“It is strange to think, in an Age so addicted to the Muses, how Pastoral Poetry comes to be never so much as thought upon considering especially, that it has always been accounted the most considerable of the smaller Poems: Virgil and Spencer made use of it as a Prelude to Heroick Poetry. But I fear the Innocency of the Subject makes it so little inviting at present.
There is no sort of Poetry, if well wrought, but gives Delight. And the Pastoral perhaps may boast of this in a peculiar manner. For, as in Painting, so I believe, in Poetry, the Country affords the most entertaining Scenes, and most delightful Prospects.
Gassendus, I remember, tells us, That Perieskius was a great Lover of Musick, especially that of Birds; because their Artless Strains seem to have less of Passion and Violence, but more of a natural Easiness, and therefore do the rather befriend Contemplation. It is after the Same manner that Pastoral gives a sweet and gentle Composure to the Mind; whereas the Epick and Tragick Poem put the Spirits in too great a Ferment by the Vehemence of their Motions.
To see a stately, well built Palace strikes us, indeed, with Admiration, and swells the Soul, as it were, with Notions of Grandeur. But when I view a little Country Dwelling, advantageously situated amidst a beautiful Variety of Fields, Woods, and Rivers; I feel an unspeakable kind of Satisfaction, and cannot forbear wishing that my good Fortune would place me in so sweet a Retirement.
Theocritus, Virgil, and Spencer, are the only writers that seem to have hit upon the true Nature of Pastoral Poems. So that it will be Honour sufficient for me, if I have not altogether failed in my intent.”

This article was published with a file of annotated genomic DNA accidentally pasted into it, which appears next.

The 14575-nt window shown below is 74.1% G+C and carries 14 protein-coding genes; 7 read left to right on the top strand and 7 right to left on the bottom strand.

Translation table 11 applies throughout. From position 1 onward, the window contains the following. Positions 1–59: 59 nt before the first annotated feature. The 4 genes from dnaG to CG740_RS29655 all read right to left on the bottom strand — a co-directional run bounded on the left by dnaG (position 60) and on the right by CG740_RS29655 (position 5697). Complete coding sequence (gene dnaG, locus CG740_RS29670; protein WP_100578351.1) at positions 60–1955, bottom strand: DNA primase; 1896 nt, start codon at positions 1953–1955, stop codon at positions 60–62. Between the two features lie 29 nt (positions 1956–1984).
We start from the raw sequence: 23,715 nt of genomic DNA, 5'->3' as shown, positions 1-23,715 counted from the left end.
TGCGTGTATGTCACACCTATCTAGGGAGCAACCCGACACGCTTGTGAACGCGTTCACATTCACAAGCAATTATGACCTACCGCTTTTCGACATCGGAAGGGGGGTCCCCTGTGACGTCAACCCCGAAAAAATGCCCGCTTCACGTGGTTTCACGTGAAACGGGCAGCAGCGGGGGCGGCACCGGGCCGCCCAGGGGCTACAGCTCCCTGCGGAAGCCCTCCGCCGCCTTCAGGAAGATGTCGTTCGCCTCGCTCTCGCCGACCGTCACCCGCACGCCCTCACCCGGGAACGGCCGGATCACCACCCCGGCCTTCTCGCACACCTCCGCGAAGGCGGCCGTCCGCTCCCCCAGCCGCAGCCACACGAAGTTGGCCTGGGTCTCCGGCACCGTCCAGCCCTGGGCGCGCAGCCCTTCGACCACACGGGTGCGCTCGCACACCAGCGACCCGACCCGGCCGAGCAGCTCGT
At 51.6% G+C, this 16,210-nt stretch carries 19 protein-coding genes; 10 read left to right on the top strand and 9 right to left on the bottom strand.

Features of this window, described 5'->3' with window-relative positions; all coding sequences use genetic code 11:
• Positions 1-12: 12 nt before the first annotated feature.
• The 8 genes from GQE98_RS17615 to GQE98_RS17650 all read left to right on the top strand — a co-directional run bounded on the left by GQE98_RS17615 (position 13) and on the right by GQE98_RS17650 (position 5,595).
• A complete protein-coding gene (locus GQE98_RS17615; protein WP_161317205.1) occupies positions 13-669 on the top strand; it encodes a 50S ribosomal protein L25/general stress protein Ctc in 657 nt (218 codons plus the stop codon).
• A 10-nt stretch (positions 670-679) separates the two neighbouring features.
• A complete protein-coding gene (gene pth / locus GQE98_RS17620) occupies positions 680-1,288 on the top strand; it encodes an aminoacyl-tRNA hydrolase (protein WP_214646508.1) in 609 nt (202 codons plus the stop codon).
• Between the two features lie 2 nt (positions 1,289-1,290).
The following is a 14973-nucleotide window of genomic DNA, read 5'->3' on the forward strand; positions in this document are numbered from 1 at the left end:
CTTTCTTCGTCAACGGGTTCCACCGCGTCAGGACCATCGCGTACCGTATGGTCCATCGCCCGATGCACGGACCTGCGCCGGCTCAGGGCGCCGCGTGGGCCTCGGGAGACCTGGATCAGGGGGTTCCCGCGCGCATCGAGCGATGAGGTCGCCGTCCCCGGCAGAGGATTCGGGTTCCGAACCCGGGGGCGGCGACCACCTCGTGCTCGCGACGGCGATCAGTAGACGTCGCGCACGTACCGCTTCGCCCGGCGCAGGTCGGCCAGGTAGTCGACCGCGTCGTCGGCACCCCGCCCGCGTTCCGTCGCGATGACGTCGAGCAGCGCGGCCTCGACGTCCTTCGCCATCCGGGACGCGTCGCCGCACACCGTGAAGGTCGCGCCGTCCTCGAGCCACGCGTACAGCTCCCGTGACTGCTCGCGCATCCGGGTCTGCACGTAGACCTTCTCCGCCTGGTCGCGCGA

Ambrose Philips, Pastorals, (London: H. Hills, 1710), p.2.
A glimpse of pastoral life, a glimpse of any particular quantity – in Crabbe’s artistic terms, a glimpse of any “tale” – encourages a normally functioning, supposedly “properly functioning” mind to build up notions about the essential nature of things, to come away with the belief that something essential has been learned from experience. But in Crabbe’s world, if you’ve seen one tulip, you’ve only seen one tulip. One tale encourages formulation of one set of notions; another tale, another set. Were Crabbe to have written an imitation of Rasselas in accordance with his own late vision, he would have given us only Rasselas experiencing his negative glimpse of pastoral life but also a second hero experiencing an antithetical, positive glimpse of pastoral life; and he would then have allowed both to continue on their separate journeys, each confidently believing he understood Patoral-ness. Each man lives his own, single tale in life; thus he generates his own “essences” and dreams he has found or is now finding stability – until time’s whirligig snaps his head back. In Crabbe, then, we learn to fear not the loss of reason but the reasoning process itself, because it leads a Rasselas (and, behind him, a Johnson) to believe he can understand the Tulip-ness of things. Crabbe’s rewriting of Johnson would, therefore, alter the Johnsonian postulate, substituting: “Of all the uncertainties of our present state, the most dreadful and alarming is the belief we can reason our way out of some uncertainties.”
L.J. Swingle, ‘Late Crabbe in Relation to the Augustans and Romantics: The Temporal Labyrinth of his tales in Verse, 1812’, in ELH, Vol. 42, No. 4 (Winter, 1975), p.591.